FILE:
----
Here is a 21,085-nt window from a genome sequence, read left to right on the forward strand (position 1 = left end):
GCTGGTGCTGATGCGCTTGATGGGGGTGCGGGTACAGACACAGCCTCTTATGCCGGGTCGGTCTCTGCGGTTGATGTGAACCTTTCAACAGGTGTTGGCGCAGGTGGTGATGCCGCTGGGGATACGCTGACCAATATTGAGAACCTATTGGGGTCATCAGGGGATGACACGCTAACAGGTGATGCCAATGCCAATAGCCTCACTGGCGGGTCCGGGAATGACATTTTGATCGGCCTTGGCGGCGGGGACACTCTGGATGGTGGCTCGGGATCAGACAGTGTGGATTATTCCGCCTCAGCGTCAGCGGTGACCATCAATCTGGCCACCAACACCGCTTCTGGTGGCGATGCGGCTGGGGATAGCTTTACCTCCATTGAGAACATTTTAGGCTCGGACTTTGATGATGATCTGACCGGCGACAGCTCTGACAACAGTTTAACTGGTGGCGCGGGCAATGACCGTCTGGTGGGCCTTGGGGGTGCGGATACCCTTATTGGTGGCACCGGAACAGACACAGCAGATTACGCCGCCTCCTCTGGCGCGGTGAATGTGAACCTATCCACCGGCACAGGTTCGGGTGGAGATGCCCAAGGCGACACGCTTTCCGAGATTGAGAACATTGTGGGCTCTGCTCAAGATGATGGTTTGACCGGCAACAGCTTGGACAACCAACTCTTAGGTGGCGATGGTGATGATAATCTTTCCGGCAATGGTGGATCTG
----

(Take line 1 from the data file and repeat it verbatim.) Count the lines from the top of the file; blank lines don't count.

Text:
Here is a 21,085-nt window from a genome sequence, read left to right on the forward strand (position 1 = left end):